As the Ian Watkins child abuse case came to a swift end this week, the fallout was always going to carry on for a number of weeks. Of all people, Peaches Geldof decided to wade into the debate, naming and shaming the two mothers who were convicted alongside Watkins in the sexual abuse case.
Watkins pleaded guilty earlier this week
The Geldof altercation comes after Watkins pleaded guilty to several counts of child abuse on Tuesday, being convicted alongside the two women who are said to have allowed Watkins to carry out his depraved lusts on their children. Obviously, this is an incredibly delicate subject, and as the names of victims of child abuse are always held in anonymity, Peaches' ill-advised rant against the mothers inadvertently made the children's identity all that clearer.
"The papers MUST name 'woman A & B' who offered up their babies to this monster," Geldof tweeted, later revealing their names herself in another Tweet (both of which have since been deleted, adding, "The names are...what sick, horrible women." Not only does this make the victim identity all the more obvious, it also breaches a court order.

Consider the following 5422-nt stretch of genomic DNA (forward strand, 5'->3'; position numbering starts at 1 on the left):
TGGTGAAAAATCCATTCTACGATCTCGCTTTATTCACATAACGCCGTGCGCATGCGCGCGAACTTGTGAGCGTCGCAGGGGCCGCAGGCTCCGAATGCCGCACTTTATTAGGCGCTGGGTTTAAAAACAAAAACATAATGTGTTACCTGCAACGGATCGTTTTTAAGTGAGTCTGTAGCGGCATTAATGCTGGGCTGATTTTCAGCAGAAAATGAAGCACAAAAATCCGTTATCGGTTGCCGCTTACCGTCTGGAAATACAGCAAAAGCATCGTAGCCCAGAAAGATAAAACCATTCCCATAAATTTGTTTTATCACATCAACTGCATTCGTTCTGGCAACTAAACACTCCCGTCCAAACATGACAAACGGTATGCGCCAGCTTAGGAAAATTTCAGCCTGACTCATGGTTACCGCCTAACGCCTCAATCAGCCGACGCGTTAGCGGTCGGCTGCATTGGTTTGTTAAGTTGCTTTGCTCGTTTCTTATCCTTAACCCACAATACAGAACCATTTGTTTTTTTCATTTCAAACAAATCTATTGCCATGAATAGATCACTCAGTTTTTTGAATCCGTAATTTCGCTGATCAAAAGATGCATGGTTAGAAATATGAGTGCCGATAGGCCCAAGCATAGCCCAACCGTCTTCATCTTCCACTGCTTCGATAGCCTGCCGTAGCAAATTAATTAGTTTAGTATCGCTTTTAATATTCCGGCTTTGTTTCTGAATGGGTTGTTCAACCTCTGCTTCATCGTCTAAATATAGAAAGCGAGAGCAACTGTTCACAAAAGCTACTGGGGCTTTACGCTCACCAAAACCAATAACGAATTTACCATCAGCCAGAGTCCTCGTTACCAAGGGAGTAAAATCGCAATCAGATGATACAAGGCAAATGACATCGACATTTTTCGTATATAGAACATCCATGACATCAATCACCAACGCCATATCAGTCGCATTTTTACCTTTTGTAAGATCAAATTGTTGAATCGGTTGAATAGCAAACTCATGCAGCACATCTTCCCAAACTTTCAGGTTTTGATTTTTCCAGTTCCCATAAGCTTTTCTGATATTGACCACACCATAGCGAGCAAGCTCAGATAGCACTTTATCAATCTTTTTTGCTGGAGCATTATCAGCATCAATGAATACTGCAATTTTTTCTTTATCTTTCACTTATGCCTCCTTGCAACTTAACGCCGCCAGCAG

Peaches' comments were unwarranted and unnecessary
A statement from the Attorney General read, "As has been previously reported, the co-defendants were the mothers of the victims. Victims of sexual offences have automatic lifetime anonymity and the publication of names or information which can lead to their being identified is a criminal offence. This is a police matter."
What happens to Lostprophets now?
Geldof has since written an explanation for her actions on her Twitter, in which she claims "the names have been in public domain since December 12th when the court named them and put them up on their website for all to see," as well as apologising for any offence caused. A police investigations is still expected to take place.